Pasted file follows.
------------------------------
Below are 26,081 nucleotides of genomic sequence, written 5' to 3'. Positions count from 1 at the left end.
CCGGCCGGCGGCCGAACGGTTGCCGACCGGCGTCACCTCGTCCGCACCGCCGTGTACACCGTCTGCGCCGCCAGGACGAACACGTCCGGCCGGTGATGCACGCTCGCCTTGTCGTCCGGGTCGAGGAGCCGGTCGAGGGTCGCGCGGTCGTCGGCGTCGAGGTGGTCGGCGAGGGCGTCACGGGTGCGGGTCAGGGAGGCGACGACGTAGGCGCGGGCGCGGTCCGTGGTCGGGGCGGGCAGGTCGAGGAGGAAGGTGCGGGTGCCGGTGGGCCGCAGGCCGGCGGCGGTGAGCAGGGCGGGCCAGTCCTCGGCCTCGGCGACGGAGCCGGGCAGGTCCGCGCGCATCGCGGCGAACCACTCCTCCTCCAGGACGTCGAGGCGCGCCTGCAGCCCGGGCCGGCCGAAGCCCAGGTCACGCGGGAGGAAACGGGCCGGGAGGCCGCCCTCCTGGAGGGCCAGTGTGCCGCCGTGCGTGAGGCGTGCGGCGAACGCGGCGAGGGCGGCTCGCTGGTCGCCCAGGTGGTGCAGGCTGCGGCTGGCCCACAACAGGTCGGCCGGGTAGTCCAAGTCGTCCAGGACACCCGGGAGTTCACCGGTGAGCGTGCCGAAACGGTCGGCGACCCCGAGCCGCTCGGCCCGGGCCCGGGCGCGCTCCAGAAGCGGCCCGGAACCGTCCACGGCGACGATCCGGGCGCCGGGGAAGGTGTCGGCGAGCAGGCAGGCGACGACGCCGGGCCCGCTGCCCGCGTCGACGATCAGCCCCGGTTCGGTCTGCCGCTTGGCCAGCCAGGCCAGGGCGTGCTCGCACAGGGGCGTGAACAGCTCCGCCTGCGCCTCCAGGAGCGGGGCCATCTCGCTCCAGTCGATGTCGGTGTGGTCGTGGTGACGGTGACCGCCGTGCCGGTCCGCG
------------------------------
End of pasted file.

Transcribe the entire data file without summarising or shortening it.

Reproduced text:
Below are 26,081 nucleotides of genomic sequence, written 5' to 3'. Positions count from 1 at the left end.
CCGGCCGGCGGCCGAACGGTTGCCGACCGGCGTCACCTCGTCCGCACCGCCGTGTACACCGTCTGCGCCGCCAGGACGAACACGTCCGGCCGGTGATGCACGCTCGCCTTGTCGTCCGGGTCGAGGAGCCGGTCGAGGGTCGCGCGGTCGTCGGCGTCGAGGTGGTCGGCGAGGGCGTCACGGGTGCGGGTCAGGGAGGCGACGACGTAGGCGCGGGCGCGGTCCGTGGTCGGGGCGGGCAGGTCGAGGAGGAAGGTGCGGGTGCCGGTGGGCCGCAGGCCGGCGGCGGTGAGCAGGGCGGGCCAGTCCTCGGCCTCGGCGACGGAGCCGGGCAGGTCCGCGCGCATCGCGGCGAACCACTCCTCCTCCAGGACGTCGAGGCGCGCCTGCAGCCCGGGCCGGCCGAAGCCCAGGTCACGCGGGAGGAAACGGGCCGGGAGGCCGCCCTCCTGGAGGGCCAGTGTGCCGCCGTGCGTGAGGCGTGCGGCGAACGCGGCGAGGGCGGCTCGCTGGTCGCCCAGGTGGTGCAGGCTGCGGCTGGCCCACAACAGGTCGGCCGGGTAGTCCAAGTCGTCCAGGACACCCGGGAGTTCACCGGTGAGCGTGCCGAAACGGTCGGCGACCCCGAGCCGCTCGGCCCGGGCCCGGGCGCGCTCCAGAAGCGGCCCGGAACCGTCCACGGCGACGATCCGGGCGCCGGGGAAGGTGTCGGCGAGCAGGCAGGCGACGACGCCGGGCCCGCTGCCCGCGTCGACGATCAGCCCCGGTTCGGTCTGCCGCTTGGCCAGCCAGGCCAGGGCGTGCTCGCACAGGGGCGTGAACAGCTCCGCCTGCGCCTCCAGGAGCGGGGCCATCTCGCTCCAGTCGATGTCGGTGTGGTCGTGGTGACGGTGACCGCCGTGCCGGTCCGCG